Re: Coronavirus (COVID-19) precautions
While we must of course in present circumstances respect the authorities and those who have a duty to see to public safety, please note the following few comments which I have made to clergy colleagues in this diocese :
*The situation is potentially serious indeed, but some measure of calm is also necessary. On the other hand it may be the case in due course that there may be certain restrictions on public assembly.
*On a previous somewhat similar occasion we did not decide to recommend absolutely withdrawing the common cup … but this time is different. Yet we in the C of I have to remember that those who offer public guidelines are likely to be conscious of prevailing RC practice , where communion in one kind for the laity is customary anyway. For us, the withdrawal of the cup is genuinely a big issue, and requires truly compelling reasons and explanation. The Prayer book on page 440 provides a measure of comfort, but it is not speaking of general Sunday worship.( I am in fact not even sure we can actually refuse the cup to a communicant who explicitly wishes to receive it. )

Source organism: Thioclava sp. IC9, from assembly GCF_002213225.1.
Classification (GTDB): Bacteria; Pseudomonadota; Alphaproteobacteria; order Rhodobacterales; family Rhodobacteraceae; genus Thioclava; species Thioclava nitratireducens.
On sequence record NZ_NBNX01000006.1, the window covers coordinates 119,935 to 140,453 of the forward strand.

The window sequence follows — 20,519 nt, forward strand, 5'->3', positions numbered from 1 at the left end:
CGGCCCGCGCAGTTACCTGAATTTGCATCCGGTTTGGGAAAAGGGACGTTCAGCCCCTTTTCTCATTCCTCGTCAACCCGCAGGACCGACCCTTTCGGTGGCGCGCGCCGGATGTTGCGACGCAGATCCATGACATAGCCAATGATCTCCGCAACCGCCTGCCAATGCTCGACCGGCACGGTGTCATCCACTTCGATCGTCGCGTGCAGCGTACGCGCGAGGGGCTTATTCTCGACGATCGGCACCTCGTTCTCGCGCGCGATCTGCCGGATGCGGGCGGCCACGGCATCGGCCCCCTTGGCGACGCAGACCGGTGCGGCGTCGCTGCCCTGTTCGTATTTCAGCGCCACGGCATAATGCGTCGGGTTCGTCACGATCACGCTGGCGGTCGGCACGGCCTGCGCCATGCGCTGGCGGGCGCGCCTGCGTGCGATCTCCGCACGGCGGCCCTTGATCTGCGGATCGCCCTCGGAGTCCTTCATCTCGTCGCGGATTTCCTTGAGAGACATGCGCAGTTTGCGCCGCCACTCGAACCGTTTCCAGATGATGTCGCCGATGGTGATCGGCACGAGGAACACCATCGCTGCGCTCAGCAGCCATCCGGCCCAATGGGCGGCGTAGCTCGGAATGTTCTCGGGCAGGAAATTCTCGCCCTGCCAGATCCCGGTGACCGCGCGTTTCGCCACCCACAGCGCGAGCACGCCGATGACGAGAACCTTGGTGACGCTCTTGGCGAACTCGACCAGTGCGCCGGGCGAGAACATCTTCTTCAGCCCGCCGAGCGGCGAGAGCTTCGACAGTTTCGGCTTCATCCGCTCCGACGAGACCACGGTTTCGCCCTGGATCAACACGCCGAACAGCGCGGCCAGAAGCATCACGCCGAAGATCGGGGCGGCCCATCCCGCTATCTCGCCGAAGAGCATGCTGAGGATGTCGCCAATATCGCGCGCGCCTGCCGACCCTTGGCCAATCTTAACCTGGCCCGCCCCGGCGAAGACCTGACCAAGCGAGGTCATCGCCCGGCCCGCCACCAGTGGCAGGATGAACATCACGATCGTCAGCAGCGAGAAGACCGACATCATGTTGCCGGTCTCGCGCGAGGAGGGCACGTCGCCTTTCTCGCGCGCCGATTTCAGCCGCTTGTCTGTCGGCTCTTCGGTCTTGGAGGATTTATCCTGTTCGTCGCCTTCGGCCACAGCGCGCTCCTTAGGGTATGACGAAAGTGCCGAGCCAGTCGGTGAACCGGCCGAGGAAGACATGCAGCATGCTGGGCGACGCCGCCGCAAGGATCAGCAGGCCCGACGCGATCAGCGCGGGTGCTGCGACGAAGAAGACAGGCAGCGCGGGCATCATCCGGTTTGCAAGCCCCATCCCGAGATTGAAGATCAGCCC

*There is also a pastoral balance involved in all this … physical actions in church may offer a unique moment of reconciliation, or be the only time in the week when a lonely person experiences actual human contact.
*I say these things not out of any foolish desire to undermine the recommendations , but so that we do not forget that there are serious issues involved which are actually pivotal to the totality of the Eucharistic experience. This is not solely a matter of prudent caution .
*Now that we must indeed do ( and be seen to do ) these things for the sake of wisdom and safety, we should make absolutely clear that it is the intention to restore normal practice as soon as ever possible. This may seem a silly point, but in this world which is so obsessed with health and safety ( and obsessive caution ) we could actually find ourselves in a situation where not receiving from the common cup became the custom, or the norm , or the long term ‘safe’ thing. And that would be a sad rebuke to generations of Eucharistic understanding.
*I unequivocally agree that we must immediately implement the guidelines, but we have a right and a duty to make clear that their consequences for us are somewhat problematical in both pastoral and sacramental terms, and that they must be seen absolutely as temporary measures in the midst of a crisis, and in need of constant review.
And of course it goes without saying that our prayers and our understanding go out to those charged with handling this situation in the public square, and with making good decisions concerning what is best for the whole community.
Cashel, Ferns & Ossory